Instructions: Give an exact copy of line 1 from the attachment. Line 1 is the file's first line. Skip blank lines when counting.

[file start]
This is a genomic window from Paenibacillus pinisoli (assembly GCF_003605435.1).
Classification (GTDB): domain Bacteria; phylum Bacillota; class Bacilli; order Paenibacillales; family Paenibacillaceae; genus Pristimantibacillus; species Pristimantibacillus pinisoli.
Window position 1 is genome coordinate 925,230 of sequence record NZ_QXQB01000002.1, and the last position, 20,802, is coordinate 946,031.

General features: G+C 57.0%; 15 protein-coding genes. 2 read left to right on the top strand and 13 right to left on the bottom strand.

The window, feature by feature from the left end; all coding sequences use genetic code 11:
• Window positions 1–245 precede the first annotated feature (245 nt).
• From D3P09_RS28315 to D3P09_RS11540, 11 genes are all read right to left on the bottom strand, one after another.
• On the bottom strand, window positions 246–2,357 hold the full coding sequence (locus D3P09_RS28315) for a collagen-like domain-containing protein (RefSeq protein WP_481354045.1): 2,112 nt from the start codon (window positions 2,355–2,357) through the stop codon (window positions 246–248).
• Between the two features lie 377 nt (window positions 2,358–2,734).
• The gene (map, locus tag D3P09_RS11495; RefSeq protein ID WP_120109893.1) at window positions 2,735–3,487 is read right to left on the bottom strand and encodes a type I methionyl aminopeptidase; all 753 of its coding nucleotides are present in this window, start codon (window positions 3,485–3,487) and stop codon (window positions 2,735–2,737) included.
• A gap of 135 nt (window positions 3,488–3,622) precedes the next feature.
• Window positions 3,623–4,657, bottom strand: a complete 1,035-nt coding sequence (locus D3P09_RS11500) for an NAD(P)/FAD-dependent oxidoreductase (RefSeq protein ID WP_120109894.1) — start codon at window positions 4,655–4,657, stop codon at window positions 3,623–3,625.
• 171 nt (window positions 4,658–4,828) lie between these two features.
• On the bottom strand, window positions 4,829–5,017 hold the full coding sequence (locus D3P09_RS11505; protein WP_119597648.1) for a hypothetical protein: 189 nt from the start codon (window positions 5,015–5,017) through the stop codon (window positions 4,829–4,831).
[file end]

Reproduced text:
This is a genomic window from Paenibacillus pinisoli (assembly GCF_003605435.1).